EEOC if your excuse for not hiring someone was
the expectation tat they would be transferred
with a spouse within a year, particularly a
spouse in the military service.
           General Rule
Ask everyone the same, job-related
questions and you’ll have little to fear if a
rejected candidate has a legal bone to pick
with your hiring practices.
   …And Release-
Letting Employees Go
“Hire slowly, fire quickly”
   Performance Problems
What’s the cause of the performance
problem?
– skill, motivation, ability, obstacles
What’s the appropriate solution?
– training
– job design
– rewards
– transfer
– termination
      Modifying Behavior
Identify behavior you want to
stop/encourage
Analyze reinforcers
Identify obstacles to desired behavior
Clarify performance expectations
Obtain agreement
Follow-up and:
– Coach continuing problems
– Reinforce correct behavior
       Progressive Discipline

  Investigate and document problem
  Oral warning
  Written warning
  Suspension (or final warning)
   – <optional: Termination hearing>
  Termination

Severe infractions lead directly to termination
           Fear of Firing
Terminations are the single largest reason
for employee lawsuits. Why?
Fear of a wrongful discharge suit
paralyzes some employers
Don’t employers have a right to employ
who they want?
Employment at Will Doctrine
Employer may terminate employment for
good reason, poor reason, or no reason at
all
– except discrimination on protected characteristics or
  retaliation for exercising legal rights
Employee has the same right
60-65% of employees fall in this category
Employment at Will: Exceptions
 Breach of contract
  – Collective bargaining agreements
  – Literal or Implied contracts
 Duty of good faith/fair dealing
 Public policy
  – Refusing to violate law
  – Retaliation
       Fairness in Firing

Ultimate issue: Will your decision be
judged to be fair?
– To the employee affected
– To coworkers
– To a jury (or arbitrator)
Why Terminate Employees?
For Cause
– What about off-the-job behavior?


Reductions in force
 Alternatives to Termination
Transfer
Restructure
Neutralize
Encouraging employee to resign
              Transfers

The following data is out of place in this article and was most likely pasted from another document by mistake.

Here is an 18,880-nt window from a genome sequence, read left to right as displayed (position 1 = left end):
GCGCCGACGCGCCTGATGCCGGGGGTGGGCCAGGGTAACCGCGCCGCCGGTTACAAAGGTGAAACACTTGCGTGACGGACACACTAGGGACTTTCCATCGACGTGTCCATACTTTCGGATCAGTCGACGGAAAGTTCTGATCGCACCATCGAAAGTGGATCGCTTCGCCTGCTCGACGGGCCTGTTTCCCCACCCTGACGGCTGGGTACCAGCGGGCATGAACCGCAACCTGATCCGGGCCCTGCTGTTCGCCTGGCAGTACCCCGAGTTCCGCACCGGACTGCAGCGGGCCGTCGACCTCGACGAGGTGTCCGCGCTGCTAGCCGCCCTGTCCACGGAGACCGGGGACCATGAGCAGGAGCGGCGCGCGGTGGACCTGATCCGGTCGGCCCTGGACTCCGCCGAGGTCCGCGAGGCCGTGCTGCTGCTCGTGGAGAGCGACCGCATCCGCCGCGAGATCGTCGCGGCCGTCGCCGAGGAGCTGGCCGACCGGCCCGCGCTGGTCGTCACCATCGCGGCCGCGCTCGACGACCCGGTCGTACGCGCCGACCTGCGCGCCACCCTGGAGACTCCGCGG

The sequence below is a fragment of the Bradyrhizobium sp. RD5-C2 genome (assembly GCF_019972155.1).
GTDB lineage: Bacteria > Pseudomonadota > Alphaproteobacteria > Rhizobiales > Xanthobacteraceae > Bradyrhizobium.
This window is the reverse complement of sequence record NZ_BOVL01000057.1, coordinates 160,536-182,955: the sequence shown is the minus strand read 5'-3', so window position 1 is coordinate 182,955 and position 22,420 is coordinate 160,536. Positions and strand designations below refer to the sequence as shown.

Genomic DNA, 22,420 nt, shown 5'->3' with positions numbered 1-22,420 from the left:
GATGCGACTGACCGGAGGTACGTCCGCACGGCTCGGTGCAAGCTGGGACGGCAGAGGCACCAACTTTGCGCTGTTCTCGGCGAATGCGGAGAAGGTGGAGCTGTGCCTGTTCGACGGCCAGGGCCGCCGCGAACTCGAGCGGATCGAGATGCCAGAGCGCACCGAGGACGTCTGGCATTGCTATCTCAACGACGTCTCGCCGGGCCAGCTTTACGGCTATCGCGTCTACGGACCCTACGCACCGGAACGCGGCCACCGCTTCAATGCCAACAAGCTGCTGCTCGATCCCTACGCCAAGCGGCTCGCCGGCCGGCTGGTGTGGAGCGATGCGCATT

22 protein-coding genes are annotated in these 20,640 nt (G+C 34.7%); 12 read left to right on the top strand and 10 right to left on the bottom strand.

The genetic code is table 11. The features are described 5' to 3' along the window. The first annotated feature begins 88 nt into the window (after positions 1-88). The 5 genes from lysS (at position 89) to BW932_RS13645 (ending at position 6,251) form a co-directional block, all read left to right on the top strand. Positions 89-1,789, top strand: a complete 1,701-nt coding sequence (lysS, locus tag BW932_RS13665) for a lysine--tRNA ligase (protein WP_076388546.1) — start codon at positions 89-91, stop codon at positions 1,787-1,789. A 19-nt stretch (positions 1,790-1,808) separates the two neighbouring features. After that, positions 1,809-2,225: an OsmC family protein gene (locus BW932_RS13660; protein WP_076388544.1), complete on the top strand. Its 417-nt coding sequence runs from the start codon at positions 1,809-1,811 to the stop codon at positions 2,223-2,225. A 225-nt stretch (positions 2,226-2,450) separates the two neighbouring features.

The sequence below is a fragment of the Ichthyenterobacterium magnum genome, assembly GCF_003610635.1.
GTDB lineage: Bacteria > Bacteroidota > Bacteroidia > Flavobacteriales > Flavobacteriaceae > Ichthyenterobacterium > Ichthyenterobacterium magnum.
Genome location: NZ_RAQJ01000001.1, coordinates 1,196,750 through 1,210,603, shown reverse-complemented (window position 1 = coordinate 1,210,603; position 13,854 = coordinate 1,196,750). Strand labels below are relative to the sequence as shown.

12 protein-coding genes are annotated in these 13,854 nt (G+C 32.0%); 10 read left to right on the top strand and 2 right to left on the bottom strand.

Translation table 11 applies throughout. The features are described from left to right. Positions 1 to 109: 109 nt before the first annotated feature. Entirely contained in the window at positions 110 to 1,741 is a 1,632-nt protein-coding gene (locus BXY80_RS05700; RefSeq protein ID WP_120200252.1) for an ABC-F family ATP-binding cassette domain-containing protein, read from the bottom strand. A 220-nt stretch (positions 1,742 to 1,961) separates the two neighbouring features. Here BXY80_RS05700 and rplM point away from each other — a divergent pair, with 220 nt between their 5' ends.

When appropriate?
– Employee has valuable skills that can be
  applied elsewhere
– Performance problems won’t affect new
  position
– Easier in larger and “richer” firms
New supervisor should be fully appraised
           Restructuring
Same basic guidelines as for transfers
More likely in good times and labor
shortages
Employee involvement particularly
important
            Neutralizing
When you want to fire…. but can’t
Restructuring work so negatives have
least impact on you, coworkers or
customers
– Ensuring that employee “is no longer in the
  way of employees who are productive for the
  company”
    What About Encouraging
     Employee to Resign?
Can be useful if employee voluntarily quits
because they realize their behavior won’t
be tolerated
But beware of constructive discharge
        Firing Summary-I
What warrants termination?
– Chronic Performance Problems
– Absenteeism
– Dishonesty
– Insubordination
– Substance abuse?
        Firing Summary-II
Clarify employment at will
– Disclaimers in hiring process
– Check/revise policy manual
Avoid appearance of wrongful discharge
– Base decision on business issues
– Use progressive discipline
– Be consistent
  Something to remember..
Know when to get yourself into an
organization, and when to take yourself
out…if you don’t, someone will do it to
you.

– Peter Drucker
             Sources
University of Texas Human Resources
Legal Issues In Human Resources from
Slideshare.net